If you’ve updated the exterior of your house–or are on a budget but still wish to transform the outside of your home–consider additions to your yard. One of the best ways to make a statement? Lining your landscaping with gorgeous trees that will provide interest to your home all year round.
When it comes to planting trees, consider a few points: your reason for wanting a tree (is it for shade? For privacy? For purely ornamental reasons?); a tree’s growth rate; and best area on your property to plant it. Check out the U.S. Hardiness Zone Map to see which work best in your location, then take a look at our list of show-stopping trees to add “WOW” to your home!
1. Japanese Maple (Zones 5 to 9)
If you want an ornamental tree for your yard, it doesn’t get much better than a Japanese Maple. They’re elegant, rich in color and offer year-round interest for your home. Growing 3 to 20 feet, use them to adorn your garden, pool or lawn for a decorative accent. The Japanese Maple will flourish in any well-drained, consistently moist soil except highly alkaline soil. They thrive in full sun, with six hours of direct sunlight per day, and dry out quickly in high winds.
2. Kousa Dogwood (Zones 5 to 8)
With white spring flowers and pointed petals, the Chinese Dogwood is a small to medium sized tree known for its delicate beauty. It’s somewhat drought-resistant but prefers average moisture and thrives in acidic, loamy, moist, sandy, well-drained and clay soils. Considered both a flowering tree and an ornamental tree, many homeowners look to Kousa Dogwoods for their visual interest as well as their abundance of spring flowers. They require full sun and partial shade, meaning they need a minimum of four hours of direct sunlight each day.
3. Saucer Magnolia (Zones 4 to 9)
Saucer magnolia is a small, low-branched tree bearing 6-inch pink and white flowers shaped like saucers. They grow about 20 to 30 feet tall with a 25-foot spread, making them serious showstoppers. The saucer magnolia blooms late February to April and can be trained to grow either as a shrub, small tree with multiple stems, or single-trunk tree. They prefer full sun and grow well in acidic, clay, drought-tolerant, loamy, moist, rich, sandy and well-drained soil.
4. Tulip Tree (Zones 4 to 9)
The tulip is a large, quick-growing tree that grows up to 100 feet tall. Adorned with visually interesting leaves and beautiful flowers with orange centers, they’re eye catching, to say the least. Tulip trees bloom in May and June and provide vibrant yellow color in the fall. They require full sun and thrive in acidic, loamy, moist, sandy, well-drained and clay soils. Tulip trees do double duty as ornamental and shade trees, and they will provide the shade you’re looking for in the summer sun.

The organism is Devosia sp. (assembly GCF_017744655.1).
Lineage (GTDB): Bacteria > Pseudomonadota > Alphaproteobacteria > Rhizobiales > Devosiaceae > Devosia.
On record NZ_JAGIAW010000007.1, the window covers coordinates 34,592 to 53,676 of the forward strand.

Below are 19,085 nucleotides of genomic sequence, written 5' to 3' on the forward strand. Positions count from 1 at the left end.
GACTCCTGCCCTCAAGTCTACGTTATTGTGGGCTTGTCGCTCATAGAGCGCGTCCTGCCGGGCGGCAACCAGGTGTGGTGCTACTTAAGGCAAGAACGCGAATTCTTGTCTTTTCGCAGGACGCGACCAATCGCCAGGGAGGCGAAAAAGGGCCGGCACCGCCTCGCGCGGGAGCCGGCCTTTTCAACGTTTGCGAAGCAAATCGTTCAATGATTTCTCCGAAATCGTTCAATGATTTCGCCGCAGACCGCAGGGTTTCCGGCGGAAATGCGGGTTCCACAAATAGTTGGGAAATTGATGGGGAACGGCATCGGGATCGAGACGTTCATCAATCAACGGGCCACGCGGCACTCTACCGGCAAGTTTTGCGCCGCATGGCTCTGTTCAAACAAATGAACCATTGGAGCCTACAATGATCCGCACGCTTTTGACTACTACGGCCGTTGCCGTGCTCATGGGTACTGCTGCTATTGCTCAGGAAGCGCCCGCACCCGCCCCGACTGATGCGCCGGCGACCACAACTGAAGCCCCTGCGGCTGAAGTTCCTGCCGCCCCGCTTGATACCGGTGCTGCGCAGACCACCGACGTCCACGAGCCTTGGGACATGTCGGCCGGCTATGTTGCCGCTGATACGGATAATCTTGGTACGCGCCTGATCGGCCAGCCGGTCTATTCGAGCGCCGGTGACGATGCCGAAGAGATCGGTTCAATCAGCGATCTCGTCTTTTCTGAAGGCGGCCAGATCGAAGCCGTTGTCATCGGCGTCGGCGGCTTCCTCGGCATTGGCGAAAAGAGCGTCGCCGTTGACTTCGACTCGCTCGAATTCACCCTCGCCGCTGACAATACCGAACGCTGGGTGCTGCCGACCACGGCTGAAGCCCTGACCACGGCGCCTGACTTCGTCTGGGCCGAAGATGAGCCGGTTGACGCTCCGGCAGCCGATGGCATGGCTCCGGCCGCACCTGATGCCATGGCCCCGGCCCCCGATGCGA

5. Silver Maple (Zones 3 to 9)
Another tree known for offering plenty of shade, the silver maple creates a broad, leafy canopy for your landscaping. It will transform your backyard into a shady oasis in five short years. The silver undersides of its leaves give the tree a shimmering appearance when it blows in the wind. It prefers full sun and partial shade and grows in a wide range of soil types, but it thrives in deep, moist, acidic soil.
6. Weeping Cherry (Zones 4 to 8)
Weeping cherries are loved for their production of pink or white spring flowers. Their weeping branches are ethereal and romantic, providing beauty to your yard all year round. Their height ranges from 8 to 40 feet, and they’re one of the easiest trees to care for. They favor full sun and loamy, moist, well-drained soil.
7. Arborvitae (Zones 3 to 7)
If you are planting a tree to add privacy, consider the “green giant” arborvitae — a fast-growing evergreen with a beautiful conical shape. If you live in a subdivision where homes and yards are in close proximity, an arborvitae can provide separation you need. The arborvitae thrives in full sun and grows well in acidic, loamy, moist, sandy, silty loam, well-drained, wet and clay soils.
If you’re looking to add visual interest to your home, consider these 7 trees for their wow factor!